This exposition investigates the relationship between maps, space and body. It looks at mental maps — images of the environment that we hold in our memory. It argues that a map we store in our minds is not merely a functional device for navigation, but a system of signs, values and meanings that allow us to re-imagine the space, appropriate it and develop new social practices.
The study places mental images inside Lefebvre's triad of social space (Lefebvre, 1991). It suggests that mental images are a manifestation of the third component of the triad, the lived space, which includes alternative imaginations, symbolic values and appropriations of space. The exposition explores this claim via a dataset of 37 mental maps created by Masters-level students at Aalto University in Finland in November 2018. By qualitatively analysing the contents and the morphology of the hand-drawn maps, it traces how the lived space is both passively perceived and actively re-imagined.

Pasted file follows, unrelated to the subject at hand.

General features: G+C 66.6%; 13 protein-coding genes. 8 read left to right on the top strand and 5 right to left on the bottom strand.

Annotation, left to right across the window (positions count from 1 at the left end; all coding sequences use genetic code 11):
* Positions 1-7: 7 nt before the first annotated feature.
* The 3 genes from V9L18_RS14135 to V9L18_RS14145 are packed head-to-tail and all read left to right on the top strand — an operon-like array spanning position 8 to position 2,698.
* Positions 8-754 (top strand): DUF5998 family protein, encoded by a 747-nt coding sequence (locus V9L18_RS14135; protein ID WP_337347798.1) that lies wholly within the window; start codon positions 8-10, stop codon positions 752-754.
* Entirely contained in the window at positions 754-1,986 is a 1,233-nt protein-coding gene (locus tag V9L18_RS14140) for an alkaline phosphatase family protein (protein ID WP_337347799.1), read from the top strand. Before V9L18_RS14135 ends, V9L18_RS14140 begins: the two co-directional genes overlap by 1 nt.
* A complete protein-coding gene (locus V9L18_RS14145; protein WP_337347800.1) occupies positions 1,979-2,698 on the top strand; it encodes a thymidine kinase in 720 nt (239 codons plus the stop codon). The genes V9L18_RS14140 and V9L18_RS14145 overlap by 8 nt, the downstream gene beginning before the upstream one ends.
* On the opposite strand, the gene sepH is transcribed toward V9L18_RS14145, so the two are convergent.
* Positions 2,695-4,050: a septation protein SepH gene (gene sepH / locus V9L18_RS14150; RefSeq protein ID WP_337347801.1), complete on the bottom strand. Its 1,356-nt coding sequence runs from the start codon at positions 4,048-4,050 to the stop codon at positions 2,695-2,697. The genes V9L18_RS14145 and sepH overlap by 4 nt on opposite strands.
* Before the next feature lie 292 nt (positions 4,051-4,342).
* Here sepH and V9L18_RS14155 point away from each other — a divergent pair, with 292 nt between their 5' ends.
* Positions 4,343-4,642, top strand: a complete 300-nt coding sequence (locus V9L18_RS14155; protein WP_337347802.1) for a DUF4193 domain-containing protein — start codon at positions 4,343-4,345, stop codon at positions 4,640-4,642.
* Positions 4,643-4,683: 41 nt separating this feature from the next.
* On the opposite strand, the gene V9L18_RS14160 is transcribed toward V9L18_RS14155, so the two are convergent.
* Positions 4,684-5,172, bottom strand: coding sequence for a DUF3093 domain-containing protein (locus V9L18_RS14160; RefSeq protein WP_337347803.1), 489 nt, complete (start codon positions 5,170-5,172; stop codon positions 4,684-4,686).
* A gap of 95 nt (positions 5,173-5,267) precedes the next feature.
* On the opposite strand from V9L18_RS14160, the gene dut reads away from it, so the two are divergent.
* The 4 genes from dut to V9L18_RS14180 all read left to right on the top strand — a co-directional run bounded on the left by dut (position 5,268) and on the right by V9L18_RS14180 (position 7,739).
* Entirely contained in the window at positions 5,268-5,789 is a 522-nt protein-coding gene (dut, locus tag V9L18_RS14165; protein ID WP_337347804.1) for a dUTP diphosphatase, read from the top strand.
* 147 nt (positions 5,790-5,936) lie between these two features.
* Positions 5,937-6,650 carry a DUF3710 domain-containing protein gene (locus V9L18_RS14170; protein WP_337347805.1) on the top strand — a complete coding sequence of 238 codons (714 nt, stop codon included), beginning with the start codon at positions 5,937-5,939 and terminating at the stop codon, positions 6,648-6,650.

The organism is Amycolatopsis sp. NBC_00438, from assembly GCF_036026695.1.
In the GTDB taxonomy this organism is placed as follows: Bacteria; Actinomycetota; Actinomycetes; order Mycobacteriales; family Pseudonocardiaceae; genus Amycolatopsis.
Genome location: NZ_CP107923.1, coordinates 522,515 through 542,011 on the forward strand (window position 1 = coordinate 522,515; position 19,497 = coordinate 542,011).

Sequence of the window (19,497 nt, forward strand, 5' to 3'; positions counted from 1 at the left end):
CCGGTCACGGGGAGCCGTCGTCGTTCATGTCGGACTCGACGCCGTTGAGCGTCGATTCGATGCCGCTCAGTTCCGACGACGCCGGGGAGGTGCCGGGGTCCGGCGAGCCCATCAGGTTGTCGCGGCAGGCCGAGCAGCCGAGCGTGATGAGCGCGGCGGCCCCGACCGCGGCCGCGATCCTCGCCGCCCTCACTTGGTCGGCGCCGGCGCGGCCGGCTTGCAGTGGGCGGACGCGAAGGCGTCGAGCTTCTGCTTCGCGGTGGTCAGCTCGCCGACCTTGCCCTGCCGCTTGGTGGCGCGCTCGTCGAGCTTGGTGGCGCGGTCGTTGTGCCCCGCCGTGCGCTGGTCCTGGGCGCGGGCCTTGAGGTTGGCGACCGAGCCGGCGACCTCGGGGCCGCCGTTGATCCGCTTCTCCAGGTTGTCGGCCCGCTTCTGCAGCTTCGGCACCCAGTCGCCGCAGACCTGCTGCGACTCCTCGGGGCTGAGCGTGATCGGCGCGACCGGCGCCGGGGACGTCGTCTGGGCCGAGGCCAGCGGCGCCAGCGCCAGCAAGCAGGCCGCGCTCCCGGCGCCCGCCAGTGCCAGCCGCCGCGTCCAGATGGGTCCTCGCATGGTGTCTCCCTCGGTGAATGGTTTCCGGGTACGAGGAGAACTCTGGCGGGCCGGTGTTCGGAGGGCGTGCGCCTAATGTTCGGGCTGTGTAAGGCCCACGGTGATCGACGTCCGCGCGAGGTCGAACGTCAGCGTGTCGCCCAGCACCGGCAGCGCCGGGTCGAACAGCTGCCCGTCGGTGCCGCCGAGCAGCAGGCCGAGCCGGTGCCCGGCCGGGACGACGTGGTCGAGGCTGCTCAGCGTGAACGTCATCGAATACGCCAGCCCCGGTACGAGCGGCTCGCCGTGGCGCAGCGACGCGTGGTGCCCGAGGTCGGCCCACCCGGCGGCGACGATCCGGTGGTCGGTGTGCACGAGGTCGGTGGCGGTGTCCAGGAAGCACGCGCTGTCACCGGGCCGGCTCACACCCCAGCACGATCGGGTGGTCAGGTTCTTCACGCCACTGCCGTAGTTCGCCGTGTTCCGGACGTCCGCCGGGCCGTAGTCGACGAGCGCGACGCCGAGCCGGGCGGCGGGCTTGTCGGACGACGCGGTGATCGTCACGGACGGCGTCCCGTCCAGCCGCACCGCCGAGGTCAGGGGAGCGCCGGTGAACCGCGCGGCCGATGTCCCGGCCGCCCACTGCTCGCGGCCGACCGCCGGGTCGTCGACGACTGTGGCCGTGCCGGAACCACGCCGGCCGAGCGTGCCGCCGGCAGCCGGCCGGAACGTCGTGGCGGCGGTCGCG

The main contribution of the exposition is bringing the imagined space to the attention of urban planning professionals. It suggests that the distorted, inconsistent and idiosyncratic mental images are more than a reduced schema of a physical environment. They support alternative re-imagining and catalyse the process of creative appropriation, enabling bottom-up urban transformation.